Sustained-use discounts apply to all instances of a certain type in a region, and there's no overage penalty for running larger VMs. "We've taken the guesswork out of pricing," Hölzle said. "Your developers no longer have to double as finance planners."
Amazon offers on-demand pricing as well as reserved instances, for which customers pay up front for a set amount of computing capacity and get discounted hourly rates. Amazon also lets customers sell their unused capacity to other customers in an online marketplace, an option Google doesn't yet offer.
In addition to volume discounts, Google is slashing pricing for its Compute Engine Infrastructure-as-a-Service by 32 percent across the board in all regions. Google's on-demand IaaS pricing is now lower than the three-year reserve pricing of "most other cloud providers," Hölzle said.
Google also is cutting storage pricing by around 68 percent for most users, and is now charging 2.6 cents per GB for both Compute Engine and App Engine, according to Hölzle.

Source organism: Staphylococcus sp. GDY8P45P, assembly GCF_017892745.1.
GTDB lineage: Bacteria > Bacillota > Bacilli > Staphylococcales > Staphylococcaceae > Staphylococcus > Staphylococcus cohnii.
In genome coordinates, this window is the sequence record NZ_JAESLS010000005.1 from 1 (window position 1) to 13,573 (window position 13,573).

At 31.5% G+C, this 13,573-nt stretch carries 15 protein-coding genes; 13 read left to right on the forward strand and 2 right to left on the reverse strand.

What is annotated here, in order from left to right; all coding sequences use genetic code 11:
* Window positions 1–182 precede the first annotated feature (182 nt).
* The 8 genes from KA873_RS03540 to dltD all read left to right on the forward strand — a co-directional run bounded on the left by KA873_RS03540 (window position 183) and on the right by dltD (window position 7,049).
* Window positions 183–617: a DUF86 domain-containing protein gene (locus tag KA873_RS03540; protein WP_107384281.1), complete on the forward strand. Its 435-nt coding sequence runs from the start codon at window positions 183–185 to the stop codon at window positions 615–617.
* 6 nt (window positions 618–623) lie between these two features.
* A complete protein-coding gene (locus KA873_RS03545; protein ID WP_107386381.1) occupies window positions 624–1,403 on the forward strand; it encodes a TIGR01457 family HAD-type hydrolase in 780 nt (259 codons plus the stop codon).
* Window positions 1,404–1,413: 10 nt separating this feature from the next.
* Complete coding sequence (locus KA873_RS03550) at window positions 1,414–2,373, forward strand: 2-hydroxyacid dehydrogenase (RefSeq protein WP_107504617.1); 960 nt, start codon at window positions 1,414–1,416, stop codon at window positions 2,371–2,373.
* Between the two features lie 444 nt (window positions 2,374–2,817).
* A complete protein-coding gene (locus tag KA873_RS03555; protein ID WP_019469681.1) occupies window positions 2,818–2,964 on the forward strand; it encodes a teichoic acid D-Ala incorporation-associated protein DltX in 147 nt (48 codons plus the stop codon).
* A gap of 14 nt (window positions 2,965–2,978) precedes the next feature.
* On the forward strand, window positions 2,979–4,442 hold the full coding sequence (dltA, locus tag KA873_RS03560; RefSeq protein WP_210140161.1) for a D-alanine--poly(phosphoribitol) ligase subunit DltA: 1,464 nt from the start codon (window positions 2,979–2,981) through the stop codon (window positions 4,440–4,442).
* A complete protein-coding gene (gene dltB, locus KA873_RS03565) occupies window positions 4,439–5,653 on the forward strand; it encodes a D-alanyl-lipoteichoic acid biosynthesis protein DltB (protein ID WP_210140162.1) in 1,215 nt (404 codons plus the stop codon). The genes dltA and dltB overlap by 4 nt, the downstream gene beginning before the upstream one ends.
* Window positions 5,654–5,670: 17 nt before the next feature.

BigQuery, Google's cloud-based tool for doing SQL-like queries on large data sets, is getting an 85 percent price cut. But just as important, Google also is letting customers analyze any amount of data with the level of throughput of their choosing, Hölzle said.
Customers can choose their level of throughput in 5-GB increments, an option that Hölzle said will appeal to large customers that want a predictable amount of throughput for their apps. "You just tell us what throughput you want, and we provision it for you," he said.
With other cloud providers, or in an on-premise private cloud situation, if you wanted 5 GBps of throughput, you'd pay around $80,000 per month. But the same service through Google Compute Engine and BigQuery costs $20,000 per month, or 75 percent less, Hölzle said.
PUBLISHED MARCH 25, 2014